As a single example, recently the American Association for the Advancement of Science adopted new guidelines for papers submitted to its flagship journals, including *Science*. Under these new guidelines, authors are required to provide more background information on their work, and papers are subjected to a review of their statistical methods in addition to the discipline-specific review.

More than anything else, though, such changes may well promote a fundamental culture change in the way science is done. That will be progress indeed.

]]>Here is a sample

Continue reading Space, Time and the Limits of Human Understanding

]]>Here is a sample of some of the many chapters that may be of interest to readers of this blog (chapter numbers are shown in brackets):

- [1] Francesca Biagioli, “Space as a source and as an object of knowledge”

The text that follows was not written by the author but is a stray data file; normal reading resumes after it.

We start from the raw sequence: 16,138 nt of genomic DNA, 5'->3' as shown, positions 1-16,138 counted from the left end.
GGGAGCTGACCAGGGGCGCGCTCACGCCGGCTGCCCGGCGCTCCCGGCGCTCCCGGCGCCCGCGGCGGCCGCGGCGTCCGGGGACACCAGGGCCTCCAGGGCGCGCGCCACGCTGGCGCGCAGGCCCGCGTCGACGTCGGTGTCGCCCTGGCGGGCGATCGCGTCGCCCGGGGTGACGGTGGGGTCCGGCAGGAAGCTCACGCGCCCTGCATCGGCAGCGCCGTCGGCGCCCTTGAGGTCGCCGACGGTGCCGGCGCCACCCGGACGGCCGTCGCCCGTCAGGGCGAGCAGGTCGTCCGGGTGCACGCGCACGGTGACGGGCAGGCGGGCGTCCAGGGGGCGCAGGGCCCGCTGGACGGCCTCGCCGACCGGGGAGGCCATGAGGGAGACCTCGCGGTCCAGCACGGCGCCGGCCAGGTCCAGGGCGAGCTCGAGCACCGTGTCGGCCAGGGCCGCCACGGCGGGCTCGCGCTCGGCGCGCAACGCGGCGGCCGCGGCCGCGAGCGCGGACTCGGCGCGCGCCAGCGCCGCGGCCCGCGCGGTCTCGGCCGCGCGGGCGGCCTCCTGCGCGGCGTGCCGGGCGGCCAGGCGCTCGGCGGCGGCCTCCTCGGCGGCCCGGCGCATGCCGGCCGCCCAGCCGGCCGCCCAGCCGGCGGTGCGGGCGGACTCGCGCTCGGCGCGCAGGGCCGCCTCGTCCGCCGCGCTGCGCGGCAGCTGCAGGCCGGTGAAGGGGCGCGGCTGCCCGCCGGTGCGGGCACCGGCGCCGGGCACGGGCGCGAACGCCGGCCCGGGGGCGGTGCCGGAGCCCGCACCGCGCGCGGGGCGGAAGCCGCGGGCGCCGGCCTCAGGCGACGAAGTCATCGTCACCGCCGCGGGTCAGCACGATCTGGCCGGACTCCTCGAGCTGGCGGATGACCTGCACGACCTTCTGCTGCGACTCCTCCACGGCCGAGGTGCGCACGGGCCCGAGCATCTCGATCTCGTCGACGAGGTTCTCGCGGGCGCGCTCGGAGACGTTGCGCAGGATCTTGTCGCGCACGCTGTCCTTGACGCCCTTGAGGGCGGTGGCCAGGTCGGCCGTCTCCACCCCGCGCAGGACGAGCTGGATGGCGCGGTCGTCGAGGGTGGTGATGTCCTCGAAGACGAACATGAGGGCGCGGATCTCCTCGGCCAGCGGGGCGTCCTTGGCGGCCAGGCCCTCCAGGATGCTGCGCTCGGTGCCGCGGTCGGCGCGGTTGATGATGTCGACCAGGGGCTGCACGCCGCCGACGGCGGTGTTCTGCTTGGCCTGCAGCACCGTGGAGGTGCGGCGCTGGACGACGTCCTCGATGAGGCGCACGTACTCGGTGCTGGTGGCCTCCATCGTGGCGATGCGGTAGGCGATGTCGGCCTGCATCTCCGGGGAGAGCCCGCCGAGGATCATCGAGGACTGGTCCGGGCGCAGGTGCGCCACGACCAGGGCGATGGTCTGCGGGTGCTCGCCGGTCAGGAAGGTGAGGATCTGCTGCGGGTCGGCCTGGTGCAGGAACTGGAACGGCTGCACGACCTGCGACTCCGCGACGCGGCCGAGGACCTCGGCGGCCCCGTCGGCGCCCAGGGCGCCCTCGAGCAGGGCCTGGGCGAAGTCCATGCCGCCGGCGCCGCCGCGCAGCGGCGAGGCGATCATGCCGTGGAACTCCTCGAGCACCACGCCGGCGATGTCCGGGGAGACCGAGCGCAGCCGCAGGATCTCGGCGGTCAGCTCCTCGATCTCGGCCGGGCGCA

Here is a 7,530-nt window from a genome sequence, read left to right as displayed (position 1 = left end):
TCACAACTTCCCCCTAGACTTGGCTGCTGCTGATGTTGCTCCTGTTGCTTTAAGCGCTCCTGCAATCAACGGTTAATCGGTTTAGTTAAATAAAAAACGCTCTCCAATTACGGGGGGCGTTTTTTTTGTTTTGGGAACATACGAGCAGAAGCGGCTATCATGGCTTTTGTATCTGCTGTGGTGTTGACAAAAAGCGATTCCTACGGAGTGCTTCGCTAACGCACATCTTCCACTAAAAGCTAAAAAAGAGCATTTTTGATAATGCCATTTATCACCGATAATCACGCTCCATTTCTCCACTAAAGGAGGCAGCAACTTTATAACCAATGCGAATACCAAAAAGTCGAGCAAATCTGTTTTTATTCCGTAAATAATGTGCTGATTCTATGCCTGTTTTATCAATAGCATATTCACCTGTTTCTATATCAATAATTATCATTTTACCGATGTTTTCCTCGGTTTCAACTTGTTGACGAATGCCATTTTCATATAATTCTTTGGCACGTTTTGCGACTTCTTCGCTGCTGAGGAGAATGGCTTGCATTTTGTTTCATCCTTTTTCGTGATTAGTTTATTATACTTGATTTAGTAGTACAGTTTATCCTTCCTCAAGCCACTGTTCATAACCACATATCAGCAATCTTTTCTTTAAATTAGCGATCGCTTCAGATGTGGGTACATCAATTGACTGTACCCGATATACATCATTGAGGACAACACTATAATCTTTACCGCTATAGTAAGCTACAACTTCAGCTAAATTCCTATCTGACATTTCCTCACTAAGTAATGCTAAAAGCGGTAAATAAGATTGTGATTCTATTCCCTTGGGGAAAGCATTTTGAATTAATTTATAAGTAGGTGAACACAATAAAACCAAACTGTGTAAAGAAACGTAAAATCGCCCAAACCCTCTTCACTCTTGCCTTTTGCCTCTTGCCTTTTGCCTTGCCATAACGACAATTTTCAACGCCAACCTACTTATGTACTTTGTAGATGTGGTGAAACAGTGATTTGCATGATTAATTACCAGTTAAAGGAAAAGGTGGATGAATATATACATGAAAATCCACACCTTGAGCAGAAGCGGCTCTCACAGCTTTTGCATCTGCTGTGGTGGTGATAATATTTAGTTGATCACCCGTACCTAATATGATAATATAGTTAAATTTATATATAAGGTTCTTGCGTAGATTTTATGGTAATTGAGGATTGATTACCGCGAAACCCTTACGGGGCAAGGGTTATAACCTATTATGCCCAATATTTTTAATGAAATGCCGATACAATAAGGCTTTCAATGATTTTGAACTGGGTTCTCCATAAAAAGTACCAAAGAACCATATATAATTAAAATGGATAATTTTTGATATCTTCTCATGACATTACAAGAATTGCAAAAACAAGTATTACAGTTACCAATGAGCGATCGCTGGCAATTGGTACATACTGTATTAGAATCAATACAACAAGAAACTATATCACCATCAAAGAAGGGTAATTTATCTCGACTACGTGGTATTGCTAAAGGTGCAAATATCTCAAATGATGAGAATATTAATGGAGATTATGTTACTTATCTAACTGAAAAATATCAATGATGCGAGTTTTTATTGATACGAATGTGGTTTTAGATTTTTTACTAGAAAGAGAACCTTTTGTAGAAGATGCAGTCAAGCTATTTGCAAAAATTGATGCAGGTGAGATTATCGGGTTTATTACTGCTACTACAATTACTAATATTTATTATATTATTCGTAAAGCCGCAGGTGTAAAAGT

- [9] Nicholas Maxwell, “Relativity theory may not have the last word on the nature of time: Quantum theory and probabilism”
- [10] Gerard ‘t Hooft, “Nature’s bookkeeping system”
- [13] Norbert Straumann, “Hermann Weyl’s space-time geometry and its impact on theories of fundamental interactions”
- [15] Joan A. Vaccaro, “An anomaly in space and time and the origin of dynamics”
- [18] Mary Leng, “Geometry and physical space”
- [20] Paul Ernest, “Paradox? The mathematics of space-time and the limits of human understanding”
- [21] Reuben Hersh, “‘Now’ has an infinitesimal positive duration”
- [23] Julian Barbour, “The fundamental problem of dynamics”
- [24] James Isenberg, “General relativity, time and determinism”
- [31] Randall E. Auxier, “Evolutionary time and the creation of the space of life”
- [32] David H. Bailey and Jonathan M. Borwein, “A computational mathematics view of space, time and complexity”
- [35] Alexander K. Dewdney, “Godel incompleteness and the empirical sciences”